Matusadona National Park gets its name from the rolling Matusadona hills that form part of its water-rich landscape. Flanked by Lake Kariba in the north, and two perennial rivers, the Ume and the Sanyati, this remote, rugged park presents enormous potential for wildlife and tourism. Proclaimed a National Park in 1975, it was once a conservation stronghold for African elephant and black rhino, and a sought-after tourism destination. However, human pressure and over-utilisation of resources impacted the park severely. In 2019, Zimbabwe Parks and Wildlife Management Authority (PWMA) invited African Parks to assume management of Matusadona National Park – the first in Zimbabwe to fall under the African Parks mandate – and a 20-year agreement was signed with the vision to revitalise the park for wildlife and communities.

At 1,470 km2, this unique and varied landscape consists of undulating hills descending to thickly wooded browse-rich habitat that is interspersed with prolific perennial springs and tall riverine vegetation. Open grasslands surround the northern edge of the park, which borders the vast Lake Kariba. A healthy variety of mammal species occur within Matusadona, including lion, leopard, buffalo, zebra, elephant, hippo and an impressive variety of antelope species. While there are many challenges, African Parks, in collaboration with the PWMA, has begun to revive Matusadona through a holistic management approach of good governance, effective conservation law enforcement, community engagement initiatives, and restoration of wildlife populations through reintroductions.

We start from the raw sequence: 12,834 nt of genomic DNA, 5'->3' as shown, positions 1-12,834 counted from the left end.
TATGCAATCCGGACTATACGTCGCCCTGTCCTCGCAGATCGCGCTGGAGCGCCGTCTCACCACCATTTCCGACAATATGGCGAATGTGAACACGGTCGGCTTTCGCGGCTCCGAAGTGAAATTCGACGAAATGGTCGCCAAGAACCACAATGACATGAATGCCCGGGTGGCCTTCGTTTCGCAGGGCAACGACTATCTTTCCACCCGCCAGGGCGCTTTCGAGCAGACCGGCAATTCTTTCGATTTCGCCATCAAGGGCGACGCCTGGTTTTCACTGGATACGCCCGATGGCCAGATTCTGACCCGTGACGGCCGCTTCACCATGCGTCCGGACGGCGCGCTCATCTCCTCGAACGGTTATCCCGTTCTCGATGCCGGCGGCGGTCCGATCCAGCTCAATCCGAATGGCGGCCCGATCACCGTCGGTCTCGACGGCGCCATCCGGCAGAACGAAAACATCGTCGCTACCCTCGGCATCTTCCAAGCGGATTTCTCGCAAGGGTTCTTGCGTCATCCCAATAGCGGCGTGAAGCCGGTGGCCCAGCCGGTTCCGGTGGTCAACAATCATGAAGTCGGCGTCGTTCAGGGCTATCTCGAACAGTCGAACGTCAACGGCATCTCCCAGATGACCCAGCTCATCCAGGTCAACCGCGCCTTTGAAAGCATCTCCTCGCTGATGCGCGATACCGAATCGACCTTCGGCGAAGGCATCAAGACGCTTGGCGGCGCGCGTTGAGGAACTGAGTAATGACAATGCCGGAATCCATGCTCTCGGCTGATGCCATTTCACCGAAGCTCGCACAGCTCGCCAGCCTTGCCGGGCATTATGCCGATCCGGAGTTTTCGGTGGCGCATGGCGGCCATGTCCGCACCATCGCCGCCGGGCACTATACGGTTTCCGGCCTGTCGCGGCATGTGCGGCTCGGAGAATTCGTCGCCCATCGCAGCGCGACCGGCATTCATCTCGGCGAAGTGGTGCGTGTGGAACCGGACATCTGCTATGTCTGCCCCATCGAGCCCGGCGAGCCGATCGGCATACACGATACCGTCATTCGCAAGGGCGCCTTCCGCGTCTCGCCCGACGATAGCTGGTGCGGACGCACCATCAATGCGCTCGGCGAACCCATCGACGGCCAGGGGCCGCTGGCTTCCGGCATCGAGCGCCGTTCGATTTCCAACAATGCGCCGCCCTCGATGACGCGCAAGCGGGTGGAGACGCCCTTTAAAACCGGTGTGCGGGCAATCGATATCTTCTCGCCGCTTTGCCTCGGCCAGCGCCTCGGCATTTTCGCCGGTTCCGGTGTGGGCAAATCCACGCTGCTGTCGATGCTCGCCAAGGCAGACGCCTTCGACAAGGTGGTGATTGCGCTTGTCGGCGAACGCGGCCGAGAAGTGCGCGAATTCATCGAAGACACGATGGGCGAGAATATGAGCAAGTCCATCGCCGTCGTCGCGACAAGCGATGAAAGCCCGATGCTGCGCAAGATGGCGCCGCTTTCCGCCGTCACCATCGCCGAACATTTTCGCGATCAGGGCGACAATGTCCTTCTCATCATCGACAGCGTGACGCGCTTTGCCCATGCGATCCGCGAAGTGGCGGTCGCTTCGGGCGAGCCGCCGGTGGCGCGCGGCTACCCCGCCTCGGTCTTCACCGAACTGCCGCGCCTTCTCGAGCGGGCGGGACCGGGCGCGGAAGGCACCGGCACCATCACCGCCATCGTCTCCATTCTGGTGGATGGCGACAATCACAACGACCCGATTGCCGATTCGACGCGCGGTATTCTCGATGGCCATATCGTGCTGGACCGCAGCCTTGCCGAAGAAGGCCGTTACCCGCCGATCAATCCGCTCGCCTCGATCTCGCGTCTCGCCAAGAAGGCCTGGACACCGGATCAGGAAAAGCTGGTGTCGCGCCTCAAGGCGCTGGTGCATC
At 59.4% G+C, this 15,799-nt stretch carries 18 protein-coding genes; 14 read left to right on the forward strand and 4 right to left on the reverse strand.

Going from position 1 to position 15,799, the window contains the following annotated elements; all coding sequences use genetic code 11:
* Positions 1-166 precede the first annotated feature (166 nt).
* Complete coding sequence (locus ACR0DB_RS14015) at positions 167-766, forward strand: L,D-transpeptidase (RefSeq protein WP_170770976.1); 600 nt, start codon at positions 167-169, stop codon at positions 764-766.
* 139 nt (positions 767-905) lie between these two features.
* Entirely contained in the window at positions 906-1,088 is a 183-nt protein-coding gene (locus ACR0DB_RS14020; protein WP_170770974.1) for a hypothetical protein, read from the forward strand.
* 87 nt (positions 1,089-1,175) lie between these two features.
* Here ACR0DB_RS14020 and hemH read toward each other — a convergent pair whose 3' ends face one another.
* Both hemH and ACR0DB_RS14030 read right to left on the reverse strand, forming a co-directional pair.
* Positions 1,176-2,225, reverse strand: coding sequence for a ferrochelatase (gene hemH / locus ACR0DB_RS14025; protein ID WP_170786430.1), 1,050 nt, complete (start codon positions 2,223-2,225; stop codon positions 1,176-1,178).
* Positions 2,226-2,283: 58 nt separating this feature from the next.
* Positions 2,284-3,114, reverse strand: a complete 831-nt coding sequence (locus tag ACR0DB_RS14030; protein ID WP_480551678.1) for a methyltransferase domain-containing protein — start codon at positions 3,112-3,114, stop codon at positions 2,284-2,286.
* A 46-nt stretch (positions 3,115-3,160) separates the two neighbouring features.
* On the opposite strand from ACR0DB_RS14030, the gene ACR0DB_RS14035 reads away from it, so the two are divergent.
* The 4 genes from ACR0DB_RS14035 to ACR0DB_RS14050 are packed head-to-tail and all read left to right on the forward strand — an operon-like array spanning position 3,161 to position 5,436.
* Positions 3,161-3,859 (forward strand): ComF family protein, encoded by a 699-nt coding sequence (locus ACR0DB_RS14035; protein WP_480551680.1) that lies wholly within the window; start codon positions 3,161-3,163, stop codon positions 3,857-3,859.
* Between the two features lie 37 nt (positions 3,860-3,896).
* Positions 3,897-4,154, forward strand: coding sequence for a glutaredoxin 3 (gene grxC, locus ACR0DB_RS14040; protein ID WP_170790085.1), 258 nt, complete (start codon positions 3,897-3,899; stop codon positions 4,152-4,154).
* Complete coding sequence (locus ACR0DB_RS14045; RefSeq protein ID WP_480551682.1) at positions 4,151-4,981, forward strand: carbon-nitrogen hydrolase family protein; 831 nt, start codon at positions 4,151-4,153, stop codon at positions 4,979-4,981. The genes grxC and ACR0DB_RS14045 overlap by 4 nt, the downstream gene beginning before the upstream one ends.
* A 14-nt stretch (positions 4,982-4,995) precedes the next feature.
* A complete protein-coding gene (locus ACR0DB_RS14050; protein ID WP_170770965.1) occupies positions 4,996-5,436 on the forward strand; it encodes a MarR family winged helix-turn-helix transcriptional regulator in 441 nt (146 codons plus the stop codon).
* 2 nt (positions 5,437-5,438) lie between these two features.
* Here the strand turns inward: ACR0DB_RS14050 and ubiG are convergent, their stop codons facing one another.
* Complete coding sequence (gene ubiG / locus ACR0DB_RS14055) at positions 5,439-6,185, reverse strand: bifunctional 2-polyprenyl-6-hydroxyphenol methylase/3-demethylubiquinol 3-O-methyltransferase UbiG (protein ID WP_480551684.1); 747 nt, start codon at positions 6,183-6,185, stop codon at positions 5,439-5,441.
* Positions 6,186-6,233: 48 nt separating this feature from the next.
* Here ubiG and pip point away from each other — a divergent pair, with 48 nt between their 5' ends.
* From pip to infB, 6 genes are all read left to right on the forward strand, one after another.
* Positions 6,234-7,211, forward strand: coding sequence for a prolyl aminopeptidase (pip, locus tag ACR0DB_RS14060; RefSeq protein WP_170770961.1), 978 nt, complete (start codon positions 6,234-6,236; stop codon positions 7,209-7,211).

Matusadona is fast becoming a haven for wildlife, a source of hope for people and a popular tourism destination once more.

Matusadona Highlights

  • Ten collared elephant provide vital information about their movement in and around the park.
  • Effective park protection through conservation law enforcement and community engagement has seen a noticeable reduction in poaching of both fish and land mammals.
  • Support of legal access to and protection of commercial fishing grounds has led to an increase in fishermen adopting sustainable fishing methods, and improved catches.
  • Reinvestment into the tourism industry has contributed to job creation and nurtured a pride amongst those who are employed by the park.
  • By 2022, the Happy Readers Programme operated in eight schools improving literacy around the park.


An extraordinary opportunity exists to protect and develop this park in a way that supports both people and wildlife. Through effective management, infrastructure, engagement with local communities, rigorous protection, species reintroductions, and well-managed tourism, the park aims to be restored as Zimbabwe’s premier elephant and rhino sanctuary. Help Matusadona continue this work by donating to African Parks today.

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